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Rumsfeld: Coalition Aircraft Face Greater Iraqi Threat

U.S. Defense Secretary Donald Rumsfeld says Iraq has improved its air defenses, increasing the threat to coalition aircraft patrolling the no-fly zones in the north and south of the country. Mr. Rumsfeld gave no hint at a news conference Friday what the Bush administration intends to do about it.

Mr. Rumsfeld would only say that U.S. national security officials are considering a number of response options to the threat posed by Iraq and that the United States "will do what it decides to do."

But speaking to reporters at the Pentagon Friday, Mr. Rumsfeld acknowledged Iraq has rebuilt its air defenses since the U.S. led air strikes last February that struck command-and-control and radar sites outside Baghdad linked by sophisticated fiber optic cables. "The problem is when you do that [strike cables], it gets re-laid," he added. "So one question if you're going to do something is what's its value and for how long does it last, the effect of what you've done, and one tends to want to do things that have somewhat more lasting effects."

In the meantime, Mr. Rumsfeld made clear the United States intends to continue its patrols of both the northern and southern no-fly zones set up in Iraq since the end of the Gulf War 10 years ago. The purpose of the patrols is to ensure Iraq does not pose an invasion threat to its neighbors or to minority groups located in border areas of Iraq itself.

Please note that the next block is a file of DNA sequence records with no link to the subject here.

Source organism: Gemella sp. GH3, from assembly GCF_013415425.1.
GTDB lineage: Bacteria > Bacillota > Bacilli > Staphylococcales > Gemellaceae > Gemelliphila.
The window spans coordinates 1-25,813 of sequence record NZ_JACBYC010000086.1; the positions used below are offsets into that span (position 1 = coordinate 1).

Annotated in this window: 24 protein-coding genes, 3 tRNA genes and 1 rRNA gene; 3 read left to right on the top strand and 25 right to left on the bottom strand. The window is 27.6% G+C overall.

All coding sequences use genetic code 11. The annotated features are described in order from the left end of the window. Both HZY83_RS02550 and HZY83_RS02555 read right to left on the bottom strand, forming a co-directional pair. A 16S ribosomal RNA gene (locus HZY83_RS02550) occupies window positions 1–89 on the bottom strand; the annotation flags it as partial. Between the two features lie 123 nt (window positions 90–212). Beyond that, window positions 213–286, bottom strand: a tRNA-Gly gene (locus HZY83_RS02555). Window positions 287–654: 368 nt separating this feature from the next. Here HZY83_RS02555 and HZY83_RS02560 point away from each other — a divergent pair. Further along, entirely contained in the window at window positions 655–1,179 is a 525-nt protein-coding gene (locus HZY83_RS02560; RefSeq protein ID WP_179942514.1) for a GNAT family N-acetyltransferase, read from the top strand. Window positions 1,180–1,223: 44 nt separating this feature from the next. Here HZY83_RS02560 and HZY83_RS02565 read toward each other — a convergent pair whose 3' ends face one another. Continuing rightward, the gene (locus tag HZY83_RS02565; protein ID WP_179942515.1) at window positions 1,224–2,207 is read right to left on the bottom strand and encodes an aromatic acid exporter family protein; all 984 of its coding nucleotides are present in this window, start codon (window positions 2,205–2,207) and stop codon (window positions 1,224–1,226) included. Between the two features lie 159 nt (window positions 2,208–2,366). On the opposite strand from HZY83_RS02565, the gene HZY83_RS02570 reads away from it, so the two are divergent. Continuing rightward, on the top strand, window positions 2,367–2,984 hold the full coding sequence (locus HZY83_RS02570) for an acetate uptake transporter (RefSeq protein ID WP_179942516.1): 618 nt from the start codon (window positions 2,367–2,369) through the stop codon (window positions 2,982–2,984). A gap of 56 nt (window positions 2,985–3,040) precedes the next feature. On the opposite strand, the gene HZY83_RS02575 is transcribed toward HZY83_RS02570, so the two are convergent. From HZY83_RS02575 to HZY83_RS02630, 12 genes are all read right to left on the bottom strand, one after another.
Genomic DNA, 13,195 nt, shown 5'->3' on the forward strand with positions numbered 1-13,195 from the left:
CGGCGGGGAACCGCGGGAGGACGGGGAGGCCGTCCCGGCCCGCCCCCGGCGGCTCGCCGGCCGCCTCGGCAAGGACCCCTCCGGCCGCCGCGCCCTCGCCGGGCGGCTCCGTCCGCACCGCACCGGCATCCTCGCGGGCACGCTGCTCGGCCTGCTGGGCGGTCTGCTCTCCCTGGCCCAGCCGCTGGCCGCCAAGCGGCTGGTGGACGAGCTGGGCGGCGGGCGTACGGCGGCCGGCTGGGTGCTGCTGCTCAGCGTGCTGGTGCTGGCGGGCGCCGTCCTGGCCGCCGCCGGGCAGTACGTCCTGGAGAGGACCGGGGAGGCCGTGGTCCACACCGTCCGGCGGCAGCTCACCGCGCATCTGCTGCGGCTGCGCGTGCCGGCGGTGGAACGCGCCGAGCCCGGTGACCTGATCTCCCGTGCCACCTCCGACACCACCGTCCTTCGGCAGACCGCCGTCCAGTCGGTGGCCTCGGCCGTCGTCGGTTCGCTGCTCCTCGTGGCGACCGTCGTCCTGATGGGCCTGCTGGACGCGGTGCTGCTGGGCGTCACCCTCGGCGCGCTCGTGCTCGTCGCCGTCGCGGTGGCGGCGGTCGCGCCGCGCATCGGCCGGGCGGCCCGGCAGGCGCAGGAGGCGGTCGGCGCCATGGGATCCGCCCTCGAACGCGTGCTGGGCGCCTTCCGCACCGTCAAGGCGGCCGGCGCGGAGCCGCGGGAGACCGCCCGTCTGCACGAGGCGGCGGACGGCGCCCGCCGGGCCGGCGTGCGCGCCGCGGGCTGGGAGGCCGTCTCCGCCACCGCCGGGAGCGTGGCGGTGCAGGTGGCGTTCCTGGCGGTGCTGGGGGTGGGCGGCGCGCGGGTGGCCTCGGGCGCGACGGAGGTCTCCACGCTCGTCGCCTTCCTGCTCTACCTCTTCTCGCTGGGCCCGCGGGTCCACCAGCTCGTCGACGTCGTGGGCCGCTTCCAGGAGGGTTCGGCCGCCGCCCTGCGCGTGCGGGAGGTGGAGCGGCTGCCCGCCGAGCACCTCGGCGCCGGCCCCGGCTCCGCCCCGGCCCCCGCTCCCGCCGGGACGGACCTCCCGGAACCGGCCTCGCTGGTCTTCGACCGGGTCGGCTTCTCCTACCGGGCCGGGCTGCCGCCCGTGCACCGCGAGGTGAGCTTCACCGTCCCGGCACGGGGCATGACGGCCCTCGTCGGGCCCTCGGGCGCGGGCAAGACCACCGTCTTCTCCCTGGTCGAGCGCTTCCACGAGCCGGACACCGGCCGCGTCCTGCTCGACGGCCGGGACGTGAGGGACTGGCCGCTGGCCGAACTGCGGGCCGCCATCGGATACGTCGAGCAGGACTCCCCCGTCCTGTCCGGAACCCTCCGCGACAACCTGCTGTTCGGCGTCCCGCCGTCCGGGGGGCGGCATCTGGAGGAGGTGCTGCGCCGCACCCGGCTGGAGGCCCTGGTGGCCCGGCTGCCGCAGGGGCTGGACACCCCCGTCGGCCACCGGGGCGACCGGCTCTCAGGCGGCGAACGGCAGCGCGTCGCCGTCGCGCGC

The defense secretary's comments follow a series of recent incidents in which U.S. aircraft in he region have been fired on by Iraqi forces.

Secretary Rumsfeld was speaking at a wide-ranging news conference in which he confirmed he will travel to Moscow later this month for talks on the Bush administration's missile defense plans. He said a Russian delegation will visit the Pentagon beforehand.

Mr. Rumsfeld also hinted the administration is poised to drop a decade-old military strategy under which the Pentagon is required to maintain sufficient forces to fight two, nearly simultaneous major wars. The replacement strategy he mentioned would require U.S. troops to fight and decisively win one war while having the ability only to repel an aggressor in a second conflict.

On yet another issue, Mr. Rumsfeld conceded it will not be easy to win Congressional support for a Pentagon plan to close 20 to 25 percent of the country's remaining military bases.